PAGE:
After seven years of obstetric fistula, Halimat is finally free
Stories | May 2, 2022
Across Asia and sub-Saharan Africa, it is estimated that more than 2 million women live with obstetric fistula – over a half a million of these women live in Nigeria.
Commonly caused by prolonged, obstructed labour without access to quality and timely midwifery and medical treatment, the preventable and often treatable medical condition can be life threatening and often results in significant health issues, such as incontinence. This often leads to feelings of shame and embarrassment, which in turn, can lead to women becoming socially isolated and not wanting to participate in family and community life for fear of stigma and discrimination.
Yet, there are ways to avoid obstetric fistula, including delaying the age of pregnancy (because it often impacts young women in their teens and early twenties), ending harmful traditional practices, and ensuring access to timely and quality obstetric care.
Ahead of the United Nations’ International Day to End Obstetric Fistula on May 23, CBM Australia is sharing stories of our work towards ending obstetric fistula.
CBM Australia have been supporting partners in Nigeria to improve access of women and girls, like Halimat, to quality maternal and reproductive health services, with the aim of eliminating obstetric fistula.
For the past seven years, Halimat has been living with incontinence from obstetric fistula which followed an emergency caesarean she had after a prolonged labour in 2014. In 2015, she tried to get the fistula repaired by undergoing surgery, but unfortunately it was unsuccessful. Still unable to control her bladder, Halimat’s self-esteem was diminished. She became self-conscious and too embarrassed to even socialise with her friends.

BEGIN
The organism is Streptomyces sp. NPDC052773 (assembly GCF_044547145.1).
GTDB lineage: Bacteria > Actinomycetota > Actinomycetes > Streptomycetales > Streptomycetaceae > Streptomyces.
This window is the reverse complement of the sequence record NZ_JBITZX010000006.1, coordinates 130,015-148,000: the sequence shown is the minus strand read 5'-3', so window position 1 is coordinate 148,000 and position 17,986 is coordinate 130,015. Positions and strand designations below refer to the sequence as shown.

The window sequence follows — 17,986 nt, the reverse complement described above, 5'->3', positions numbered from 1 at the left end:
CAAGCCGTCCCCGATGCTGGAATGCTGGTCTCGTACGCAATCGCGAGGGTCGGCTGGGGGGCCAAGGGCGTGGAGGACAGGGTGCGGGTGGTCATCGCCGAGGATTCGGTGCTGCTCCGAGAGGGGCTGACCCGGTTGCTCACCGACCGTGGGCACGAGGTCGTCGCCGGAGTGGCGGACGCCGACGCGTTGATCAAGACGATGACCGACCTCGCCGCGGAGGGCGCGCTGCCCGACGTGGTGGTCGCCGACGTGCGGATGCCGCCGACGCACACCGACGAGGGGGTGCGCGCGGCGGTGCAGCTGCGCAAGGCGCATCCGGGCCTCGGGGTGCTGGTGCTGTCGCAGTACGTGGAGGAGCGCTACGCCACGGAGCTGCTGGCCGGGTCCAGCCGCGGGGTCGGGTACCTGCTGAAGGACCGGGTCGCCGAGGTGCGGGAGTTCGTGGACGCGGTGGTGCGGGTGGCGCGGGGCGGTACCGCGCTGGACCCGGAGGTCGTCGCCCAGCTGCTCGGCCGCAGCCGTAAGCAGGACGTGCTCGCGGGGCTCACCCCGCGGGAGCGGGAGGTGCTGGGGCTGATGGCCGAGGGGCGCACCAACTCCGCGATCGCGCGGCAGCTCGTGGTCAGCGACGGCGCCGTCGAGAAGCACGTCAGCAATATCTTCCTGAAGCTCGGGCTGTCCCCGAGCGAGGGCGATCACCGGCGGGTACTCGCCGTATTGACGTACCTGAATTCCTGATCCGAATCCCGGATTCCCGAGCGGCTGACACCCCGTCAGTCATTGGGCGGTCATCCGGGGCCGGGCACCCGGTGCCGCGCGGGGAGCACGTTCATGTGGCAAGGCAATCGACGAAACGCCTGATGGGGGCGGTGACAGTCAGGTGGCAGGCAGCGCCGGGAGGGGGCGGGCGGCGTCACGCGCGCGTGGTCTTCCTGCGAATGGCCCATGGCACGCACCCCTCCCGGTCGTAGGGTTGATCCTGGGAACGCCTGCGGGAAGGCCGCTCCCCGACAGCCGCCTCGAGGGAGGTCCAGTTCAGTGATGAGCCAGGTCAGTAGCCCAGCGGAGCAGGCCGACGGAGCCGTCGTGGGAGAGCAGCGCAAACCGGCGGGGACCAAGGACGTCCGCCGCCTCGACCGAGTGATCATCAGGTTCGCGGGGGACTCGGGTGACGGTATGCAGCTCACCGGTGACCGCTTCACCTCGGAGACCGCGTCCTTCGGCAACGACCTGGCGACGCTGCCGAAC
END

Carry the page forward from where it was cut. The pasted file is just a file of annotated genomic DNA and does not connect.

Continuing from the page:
In 2021 however, Halimat’s situation changed. With support from the CBM project, Halimat travelled to central Nigeria to undergo a second attempt to repair the fistula. In addition to supporting access to quality maternal and reproductive health services, the project also works to increase the understanding of inclusive sexual and reproductive health and rights through training workshops and community awareness raising activities – helping break the shame and stigma that is so often associated with this medical condition.
This time, Halimat’s surgery was a success and no longer did she need to live with incontinence. Finally, she felt happy and free from the all the shame and embarrassment she had felt over the past seven years.
CBM acknowledges the support of the Australian Government through the Australian NGO Cooperation Program (ANCP)
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